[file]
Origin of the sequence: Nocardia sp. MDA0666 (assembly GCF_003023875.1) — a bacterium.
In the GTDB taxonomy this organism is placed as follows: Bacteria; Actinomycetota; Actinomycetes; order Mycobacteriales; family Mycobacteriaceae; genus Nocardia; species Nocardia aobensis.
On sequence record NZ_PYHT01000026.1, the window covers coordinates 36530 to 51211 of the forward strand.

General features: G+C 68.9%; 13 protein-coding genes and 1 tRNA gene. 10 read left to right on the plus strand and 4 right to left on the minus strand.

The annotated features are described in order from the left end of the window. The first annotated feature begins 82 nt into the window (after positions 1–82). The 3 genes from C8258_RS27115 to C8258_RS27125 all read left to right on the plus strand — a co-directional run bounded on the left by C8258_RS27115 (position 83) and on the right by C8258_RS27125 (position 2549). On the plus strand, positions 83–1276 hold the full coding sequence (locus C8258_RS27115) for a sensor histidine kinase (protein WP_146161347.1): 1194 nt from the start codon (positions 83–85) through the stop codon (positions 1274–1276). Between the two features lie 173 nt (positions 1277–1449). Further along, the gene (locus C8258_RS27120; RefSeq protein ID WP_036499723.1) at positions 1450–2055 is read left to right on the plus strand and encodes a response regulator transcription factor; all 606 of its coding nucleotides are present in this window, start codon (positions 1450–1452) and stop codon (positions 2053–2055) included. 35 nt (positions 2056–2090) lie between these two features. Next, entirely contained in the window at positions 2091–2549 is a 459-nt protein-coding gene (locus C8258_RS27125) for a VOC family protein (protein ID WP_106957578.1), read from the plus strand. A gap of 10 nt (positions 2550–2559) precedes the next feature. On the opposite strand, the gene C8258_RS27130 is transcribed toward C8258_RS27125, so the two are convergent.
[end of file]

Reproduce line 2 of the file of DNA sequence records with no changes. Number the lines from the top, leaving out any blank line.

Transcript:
In the GTDB taxonomy this organism is placed as follows: Bacteria; Actinomycetota; Actinomycetes; order Mycobacteriales; family Mycobacteriaceae; genus Nocardia; species Nocardia aobensis.